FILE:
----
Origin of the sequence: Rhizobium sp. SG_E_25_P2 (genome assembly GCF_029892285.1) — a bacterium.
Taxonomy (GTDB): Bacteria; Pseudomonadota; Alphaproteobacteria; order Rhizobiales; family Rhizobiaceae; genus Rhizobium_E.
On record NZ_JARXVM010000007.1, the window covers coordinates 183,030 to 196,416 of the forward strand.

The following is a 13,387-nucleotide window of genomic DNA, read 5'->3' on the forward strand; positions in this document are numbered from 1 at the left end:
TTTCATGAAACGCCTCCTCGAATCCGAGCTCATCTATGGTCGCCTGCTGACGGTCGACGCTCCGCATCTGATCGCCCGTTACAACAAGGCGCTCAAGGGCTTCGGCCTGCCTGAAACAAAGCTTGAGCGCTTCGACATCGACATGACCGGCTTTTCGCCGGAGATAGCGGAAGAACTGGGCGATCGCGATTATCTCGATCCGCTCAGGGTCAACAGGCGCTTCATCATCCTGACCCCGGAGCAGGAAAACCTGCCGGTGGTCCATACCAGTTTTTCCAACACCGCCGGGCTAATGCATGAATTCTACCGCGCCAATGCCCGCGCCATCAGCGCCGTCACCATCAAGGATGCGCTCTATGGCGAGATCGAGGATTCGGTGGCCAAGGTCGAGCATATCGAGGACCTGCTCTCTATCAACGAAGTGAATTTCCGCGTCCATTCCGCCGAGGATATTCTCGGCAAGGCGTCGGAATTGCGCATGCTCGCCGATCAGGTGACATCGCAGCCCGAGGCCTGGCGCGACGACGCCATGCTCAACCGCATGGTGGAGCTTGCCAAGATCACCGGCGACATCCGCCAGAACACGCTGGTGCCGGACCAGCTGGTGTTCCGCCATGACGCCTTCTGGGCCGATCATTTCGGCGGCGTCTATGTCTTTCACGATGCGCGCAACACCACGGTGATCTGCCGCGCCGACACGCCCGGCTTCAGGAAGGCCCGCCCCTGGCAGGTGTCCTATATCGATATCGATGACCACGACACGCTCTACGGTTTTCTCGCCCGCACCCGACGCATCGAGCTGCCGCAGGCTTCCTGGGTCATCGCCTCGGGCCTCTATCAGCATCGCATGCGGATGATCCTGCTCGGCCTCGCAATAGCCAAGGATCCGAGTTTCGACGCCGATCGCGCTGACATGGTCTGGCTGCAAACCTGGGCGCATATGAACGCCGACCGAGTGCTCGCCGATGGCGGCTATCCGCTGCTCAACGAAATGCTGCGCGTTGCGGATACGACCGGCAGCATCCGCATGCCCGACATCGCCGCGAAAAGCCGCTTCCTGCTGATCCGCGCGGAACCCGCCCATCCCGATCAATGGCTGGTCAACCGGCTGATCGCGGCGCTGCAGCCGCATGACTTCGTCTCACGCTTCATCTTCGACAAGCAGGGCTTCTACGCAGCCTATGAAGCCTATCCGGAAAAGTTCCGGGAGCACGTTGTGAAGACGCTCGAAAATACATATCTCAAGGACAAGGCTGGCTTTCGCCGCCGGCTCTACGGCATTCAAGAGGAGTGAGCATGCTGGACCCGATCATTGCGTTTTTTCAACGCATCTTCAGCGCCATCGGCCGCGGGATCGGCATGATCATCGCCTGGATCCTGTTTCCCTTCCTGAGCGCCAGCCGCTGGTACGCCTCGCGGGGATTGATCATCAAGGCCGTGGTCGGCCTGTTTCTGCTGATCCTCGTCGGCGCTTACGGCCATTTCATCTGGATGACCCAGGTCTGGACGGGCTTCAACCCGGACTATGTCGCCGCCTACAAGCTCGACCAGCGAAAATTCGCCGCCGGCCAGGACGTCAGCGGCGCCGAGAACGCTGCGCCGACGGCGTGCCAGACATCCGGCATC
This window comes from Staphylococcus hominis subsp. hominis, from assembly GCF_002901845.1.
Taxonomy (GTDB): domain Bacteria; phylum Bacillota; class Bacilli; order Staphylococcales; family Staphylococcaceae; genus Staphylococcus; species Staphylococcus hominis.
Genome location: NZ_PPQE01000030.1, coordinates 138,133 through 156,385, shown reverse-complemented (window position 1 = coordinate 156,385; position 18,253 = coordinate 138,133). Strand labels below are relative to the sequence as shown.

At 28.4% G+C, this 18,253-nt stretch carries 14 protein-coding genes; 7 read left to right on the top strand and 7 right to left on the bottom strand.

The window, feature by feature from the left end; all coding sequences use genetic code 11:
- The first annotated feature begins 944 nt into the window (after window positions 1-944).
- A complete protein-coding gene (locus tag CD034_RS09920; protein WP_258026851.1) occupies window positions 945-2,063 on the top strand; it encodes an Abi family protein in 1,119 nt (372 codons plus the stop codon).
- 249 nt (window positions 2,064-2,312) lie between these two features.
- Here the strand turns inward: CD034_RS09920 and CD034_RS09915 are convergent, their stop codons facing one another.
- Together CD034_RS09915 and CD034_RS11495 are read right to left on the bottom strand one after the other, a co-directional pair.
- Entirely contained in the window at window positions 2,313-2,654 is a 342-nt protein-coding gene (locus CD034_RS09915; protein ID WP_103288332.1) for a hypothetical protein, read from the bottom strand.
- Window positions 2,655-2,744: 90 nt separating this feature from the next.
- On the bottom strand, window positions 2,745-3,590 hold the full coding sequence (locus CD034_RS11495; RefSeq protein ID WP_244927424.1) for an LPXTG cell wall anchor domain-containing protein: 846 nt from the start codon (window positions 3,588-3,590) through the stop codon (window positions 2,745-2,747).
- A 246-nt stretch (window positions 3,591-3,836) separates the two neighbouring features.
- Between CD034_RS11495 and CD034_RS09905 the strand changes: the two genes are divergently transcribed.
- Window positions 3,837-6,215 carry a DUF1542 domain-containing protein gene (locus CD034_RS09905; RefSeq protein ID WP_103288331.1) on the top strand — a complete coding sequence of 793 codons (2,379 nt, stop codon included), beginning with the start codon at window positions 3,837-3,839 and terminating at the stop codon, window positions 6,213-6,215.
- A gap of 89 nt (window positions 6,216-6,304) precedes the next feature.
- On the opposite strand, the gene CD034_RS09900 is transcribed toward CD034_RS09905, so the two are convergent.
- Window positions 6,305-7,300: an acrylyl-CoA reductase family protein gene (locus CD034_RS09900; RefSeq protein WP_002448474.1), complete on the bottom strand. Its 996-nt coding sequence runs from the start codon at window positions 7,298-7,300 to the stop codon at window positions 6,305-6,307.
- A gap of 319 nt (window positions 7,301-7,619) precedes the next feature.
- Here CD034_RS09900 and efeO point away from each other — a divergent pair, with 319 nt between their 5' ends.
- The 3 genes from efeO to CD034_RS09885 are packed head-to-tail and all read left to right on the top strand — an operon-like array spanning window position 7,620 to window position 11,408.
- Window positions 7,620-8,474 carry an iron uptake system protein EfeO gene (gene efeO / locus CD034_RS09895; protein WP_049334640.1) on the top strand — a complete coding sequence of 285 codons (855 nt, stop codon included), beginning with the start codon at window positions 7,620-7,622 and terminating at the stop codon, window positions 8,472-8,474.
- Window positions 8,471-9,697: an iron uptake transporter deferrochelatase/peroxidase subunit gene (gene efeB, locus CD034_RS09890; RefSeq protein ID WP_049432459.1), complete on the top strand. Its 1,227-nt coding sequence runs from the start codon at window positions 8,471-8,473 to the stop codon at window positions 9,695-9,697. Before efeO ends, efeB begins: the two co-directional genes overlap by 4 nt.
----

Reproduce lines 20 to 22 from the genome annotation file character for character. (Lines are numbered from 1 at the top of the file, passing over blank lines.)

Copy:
- Between CD034_RS11495 and CD034_RS09905 the strand changes: the two genes are divergently transcribed.
- Window positions 3,837-6,215 carry a DUF1542 domain-containing protein gene (locus CD034_RS09905; RefSeq protein ID WP_103288331.1) on the top strand — a complete coding sequence of 793 codons (2,379 nt, stop codon included), beginning with the start codon at window positions 3,837-3,839 and terminating at the stop codon, window positions 6,213-6,215.
- A gap of 89 nt (window positions 6,216-6,304) precedes the next feature.